And if you are close to planned retirement age and have something like an IRA, consider lowering or eliminating market fluctuation risk by locking in decent interest rates now. I just recently did that through several investment vehicles that will earn me between 5% and 5.30% for the next two years. Makes me scratch my head when I hear people say they have to delay retirement because of big drop in the markets.
SP500 is up around 17-18% for the year and within 2-300 points of it's all-time high. The drop came back, as it typically does for the last 100 years.

(Need a simple diversified portfolio?..look up(keywords) index investing, 3 fund portfolio, Taylor Larimore et al, Jack Bogle(Vanguard), bogleheads.org, sounds complicated at first, but it's very easy in practice)
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Old 09-06-23, 01:15 PM
  #50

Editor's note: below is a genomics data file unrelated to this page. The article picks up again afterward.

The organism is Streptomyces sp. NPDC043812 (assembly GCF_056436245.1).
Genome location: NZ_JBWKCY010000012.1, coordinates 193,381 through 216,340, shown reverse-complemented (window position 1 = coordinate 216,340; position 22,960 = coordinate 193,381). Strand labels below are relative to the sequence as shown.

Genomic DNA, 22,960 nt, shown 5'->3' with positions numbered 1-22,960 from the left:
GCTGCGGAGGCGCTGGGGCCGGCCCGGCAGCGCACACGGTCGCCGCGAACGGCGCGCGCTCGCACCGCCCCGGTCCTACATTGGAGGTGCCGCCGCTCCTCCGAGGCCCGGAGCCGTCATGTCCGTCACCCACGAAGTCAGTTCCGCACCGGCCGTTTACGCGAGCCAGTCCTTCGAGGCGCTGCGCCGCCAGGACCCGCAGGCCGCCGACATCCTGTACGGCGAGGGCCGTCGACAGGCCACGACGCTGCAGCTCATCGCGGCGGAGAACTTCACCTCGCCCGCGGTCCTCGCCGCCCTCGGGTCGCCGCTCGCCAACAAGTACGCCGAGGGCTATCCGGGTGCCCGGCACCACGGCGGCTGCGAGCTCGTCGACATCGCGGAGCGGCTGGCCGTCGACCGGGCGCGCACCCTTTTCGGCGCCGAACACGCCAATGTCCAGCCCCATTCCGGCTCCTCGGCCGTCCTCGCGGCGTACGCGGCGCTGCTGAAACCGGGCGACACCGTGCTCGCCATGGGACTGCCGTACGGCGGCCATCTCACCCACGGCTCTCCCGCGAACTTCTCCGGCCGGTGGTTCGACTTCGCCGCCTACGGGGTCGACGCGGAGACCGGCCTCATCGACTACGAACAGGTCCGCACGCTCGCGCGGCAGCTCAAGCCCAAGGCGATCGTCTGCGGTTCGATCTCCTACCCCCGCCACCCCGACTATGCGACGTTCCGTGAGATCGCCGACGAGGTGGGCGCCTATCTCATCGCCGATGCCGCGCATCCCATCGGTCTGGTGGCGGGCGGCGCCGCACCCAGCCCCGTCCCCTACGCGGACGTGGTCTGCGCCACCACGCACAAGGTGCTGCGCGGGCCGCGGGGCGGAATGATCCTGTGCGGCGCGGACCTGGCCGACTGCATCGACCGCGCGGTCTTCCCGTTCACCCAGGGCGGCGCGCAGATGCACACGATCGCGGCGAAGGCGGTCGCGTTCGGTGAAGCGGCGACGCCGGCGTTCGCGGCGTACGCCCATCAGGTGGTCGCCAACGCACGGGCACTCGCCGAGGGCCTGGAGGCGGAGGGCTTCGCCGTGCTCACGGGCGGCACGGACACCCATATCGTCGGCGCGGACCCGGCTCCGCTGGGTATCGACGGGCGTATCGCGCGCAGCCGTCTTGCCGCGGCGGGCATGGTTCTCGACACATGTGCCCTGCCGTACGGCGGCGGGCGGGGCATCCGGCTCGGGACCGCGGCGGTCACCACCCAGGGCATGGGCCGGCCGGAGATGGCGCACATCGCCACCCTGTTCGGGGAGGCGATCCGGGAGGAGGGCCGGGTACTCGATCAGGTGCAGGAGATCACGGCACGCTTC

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Originally Posted by fishboat
SP500 is up around 17-18% for the year and within 2-300 points of its all-time high. The drop came back, as it typically does for the last 100 years.

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Iím glad I was in, and I still have about 20% market exposure. But being about 7 months away from retirement, combined with my lifestyle and what I have accumulated so far, I have no desire to assume any more risk. Iíll never rent a villa on the Amalfi coast, but Iím good with that. Earlier this year I seriously considered buying a cabin up in the Yaak, but I couldnít bring myself to do it. Saw yesterday that the place is under contract again.

https://www.realtor.com/realestatean...=srp-list-card